VANCOUVER, British Columbia (Reuters) - Canadian police have arrested an apparent leader of one of the gangs waging an increasingly violent battle over Vancouver’s drug trade, officials said on Tuesday.
Police also promised more arrests to stem a recent rash of shootings linked to organized crime that prompted federal officials to dub the Vancouver area as Canada’s “gang capital” as it was preparing to host the 2010 Olympics.
Barzan Tilli-Choli, accused by police of being a leader of the U.N. Gang, has been charged with attempted murder last month of a member of a rival gang in a shooting incident that left one person wounded.
The U.N. Gang founded in the late 1990s is said to have taken on that name to reflect the multicultural nature of its membership.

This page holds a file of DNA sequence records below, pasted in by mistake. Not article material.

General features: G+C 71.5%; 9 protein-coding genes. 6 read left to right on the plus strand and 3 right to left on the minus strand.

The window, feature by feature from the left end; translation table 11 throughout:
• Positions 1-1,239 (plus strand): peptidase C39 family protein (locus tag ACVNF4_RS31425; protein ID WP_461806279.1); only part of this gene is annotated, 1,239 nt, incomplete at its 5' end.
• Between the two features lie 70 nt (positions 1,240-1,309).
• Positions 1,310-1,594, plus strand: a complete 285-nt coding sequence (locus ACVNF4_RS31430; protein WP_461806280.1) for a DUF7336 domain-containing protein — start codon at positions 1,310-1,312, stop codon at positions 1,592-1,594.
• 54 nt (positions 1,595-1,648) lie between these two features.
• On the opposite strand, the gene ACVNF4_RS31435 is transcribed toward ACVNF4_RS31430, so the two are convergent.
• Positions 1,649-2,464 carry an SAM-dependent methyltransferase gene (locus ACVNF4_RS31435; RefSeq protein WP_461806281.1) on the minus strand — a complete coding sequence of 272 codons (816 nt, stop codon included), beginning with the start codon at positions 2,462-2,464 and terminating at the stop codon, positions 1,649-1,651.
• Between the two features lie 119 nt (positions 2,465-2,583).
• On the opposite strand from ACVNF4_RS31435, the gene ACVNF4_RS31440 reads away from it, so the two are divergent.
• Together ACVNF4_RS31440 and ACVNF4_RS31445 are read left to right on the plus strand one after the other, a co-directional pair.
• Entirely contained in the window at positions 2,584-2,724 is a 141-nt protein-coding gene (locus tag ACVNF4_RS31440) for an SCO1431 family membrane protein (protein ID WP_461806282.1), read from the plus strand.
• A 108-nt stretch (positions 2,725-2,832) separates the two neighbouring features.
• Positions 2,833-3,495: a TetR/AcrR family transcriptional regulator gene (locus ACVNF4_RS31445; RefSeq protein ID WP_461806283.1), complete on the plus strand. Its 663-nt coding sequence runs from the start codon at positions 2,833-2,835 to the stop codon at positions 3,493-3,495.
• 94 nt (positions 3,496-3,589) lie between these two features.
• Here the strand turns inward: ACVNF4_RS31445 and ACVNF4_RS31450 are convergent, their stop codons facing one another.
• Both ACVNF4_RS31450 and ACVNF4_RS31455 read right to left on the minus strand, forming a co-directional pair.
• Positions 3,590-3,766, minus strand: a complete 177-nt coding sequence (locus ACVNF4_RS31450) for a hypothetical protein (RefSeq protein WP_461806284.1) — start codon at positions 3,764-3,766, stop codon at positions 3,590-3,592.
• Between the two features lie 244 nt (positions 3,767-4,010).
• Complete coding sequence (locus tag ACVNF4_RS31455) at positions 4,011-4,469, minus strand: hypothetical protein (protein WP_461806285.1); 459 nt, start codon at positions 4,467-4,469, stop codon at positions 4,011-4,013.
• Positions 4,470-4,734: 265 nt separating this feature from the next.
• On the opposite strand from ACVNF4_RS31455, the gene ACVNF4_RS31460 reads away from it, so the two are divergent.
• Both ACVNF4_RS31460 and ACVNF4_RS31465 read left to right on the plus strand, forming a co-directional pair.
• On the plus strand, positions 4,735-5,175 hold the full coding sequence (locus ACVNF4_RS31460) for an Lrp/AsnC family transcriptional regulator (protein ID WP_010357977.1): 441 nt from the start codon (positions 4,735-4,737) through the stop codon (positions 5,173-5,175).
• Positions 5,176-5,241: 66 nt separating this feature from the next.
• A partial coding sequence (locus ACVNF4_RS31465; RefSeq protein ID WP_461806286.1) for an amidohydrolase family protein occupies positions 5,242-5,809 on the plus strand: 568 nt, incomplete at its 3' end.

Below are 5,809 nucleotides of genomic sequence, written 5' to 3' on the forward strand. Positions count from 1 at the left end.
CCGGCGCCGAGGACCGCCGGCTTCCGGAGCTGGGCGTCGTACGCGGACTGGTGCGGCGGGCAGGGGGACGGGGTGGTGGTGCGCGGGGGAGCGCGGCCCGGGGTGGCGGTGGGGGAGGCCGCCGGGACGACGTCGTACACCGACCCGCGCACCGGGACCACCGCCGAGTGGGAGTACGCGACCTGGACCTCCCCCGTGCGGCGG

Police hailed the arrest as a high-profile success in a crackdown that began last year as violence increased between gangs fighting over territory in the lucrative trade of “BC Bud” marijuana and imported cocaine.
There have been at least 19 gang-related shootings in the Vancouver area since mid January, but police said the crackdown has helped them prevent as many as 20 other planned shootings or kidnappings.
“The level of violence of these people is astonishing,” said Vancouver Police Inspector Mike Porteous.
A police official said the recent spike in violence has resulted from mid-level drug gangs trying to expand their distribution territories.
Reporting by Allan Dowd; Editing by Frank McGurty